Optimising ASP.NET Performance


Something I do a lot with customers is improving their ASP.NET Web Site performance. Most people spend hours looking at server-side performance, but just don’t realise what kind of gains you can get by looking at often-overlooked settings. I’ve seen cases when enabling GZIP compression in IIS and setting up some content expiration headers alone has given over 40% improvement in page load time for the end user (and sometimes up to 70% improvements with a few more tweaks – and that matters over a slow WAN). Those kind of results just can’t be ignored, so if you’re doing any serious web site development make sure you think about it!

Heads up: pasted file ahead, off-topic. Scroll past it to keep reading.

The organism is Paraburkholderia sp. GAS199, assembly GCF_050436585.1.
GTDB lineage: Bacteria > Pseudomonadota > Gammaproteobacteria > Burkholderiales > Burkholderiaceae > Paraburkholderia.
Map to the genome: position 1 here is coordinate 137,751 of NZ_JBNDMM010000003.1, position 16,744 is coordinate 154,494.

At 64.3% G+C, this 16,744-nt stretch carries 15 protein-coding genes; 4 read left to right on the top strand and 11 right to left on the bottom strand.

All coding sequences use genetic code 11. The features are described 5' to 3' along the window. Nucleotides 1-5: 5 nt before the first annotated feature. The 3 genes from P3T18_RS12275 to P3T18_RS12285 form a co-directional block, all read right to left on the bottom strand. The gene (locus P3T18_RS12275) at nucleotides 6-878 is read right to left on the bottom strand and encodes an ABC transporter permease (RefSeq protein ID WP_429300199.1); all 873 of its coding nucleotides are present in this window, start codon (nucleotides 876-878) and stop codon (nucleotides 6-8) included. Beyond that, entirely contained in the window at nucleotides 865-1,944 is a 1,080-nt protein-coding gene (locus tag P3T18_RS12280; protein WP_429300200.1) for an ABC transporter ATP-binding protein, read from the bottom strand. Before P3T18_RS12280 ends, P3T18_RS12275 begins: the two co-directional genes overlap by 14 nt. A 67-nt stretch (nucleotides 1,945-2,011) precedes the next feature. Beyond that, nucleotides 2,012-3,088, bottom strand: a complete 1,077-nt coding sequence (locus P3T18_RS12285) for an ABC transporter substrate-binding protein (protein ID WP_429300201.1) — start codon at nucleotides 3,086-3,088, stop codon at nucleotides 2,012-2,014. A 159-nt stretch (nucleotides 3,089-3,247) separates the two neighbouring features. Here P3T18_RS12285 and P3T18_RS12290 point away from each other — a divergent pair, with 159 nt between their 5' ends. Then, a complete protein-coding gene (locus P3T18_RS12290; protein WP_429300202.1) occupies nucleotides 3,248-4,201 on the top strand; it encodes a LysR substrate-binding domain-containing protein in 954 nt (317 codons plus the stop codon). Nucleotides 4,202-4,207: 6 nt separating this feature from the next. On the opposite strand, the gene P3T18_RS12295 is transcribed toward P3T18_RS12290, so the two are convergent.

I’ve been meaning to blog a list of things to consider when doing this tuning for ages, but just noticed that my exceedingly talented colleagues over the fence in Microsoft Consulting Services UK have just such a list on their team blog… so go check it out;

Common performance issues on ASP.NET web sites

Comments (1)

  1. Shah says:

    performance of an asp.net app can be improved by reducing its trips to database while caching the data. but cache in asp.net is stand alone so it'll do well only in a smaller web farms while in a multi-server environment, the use of a distributed cache can be a better option. some third party products like NCache ( http://www.alachisoft.com/…/asp-net-performance-scalability.html )or Appfabric (http://www.microsoft.com/…/default.aspx)can also help in this regard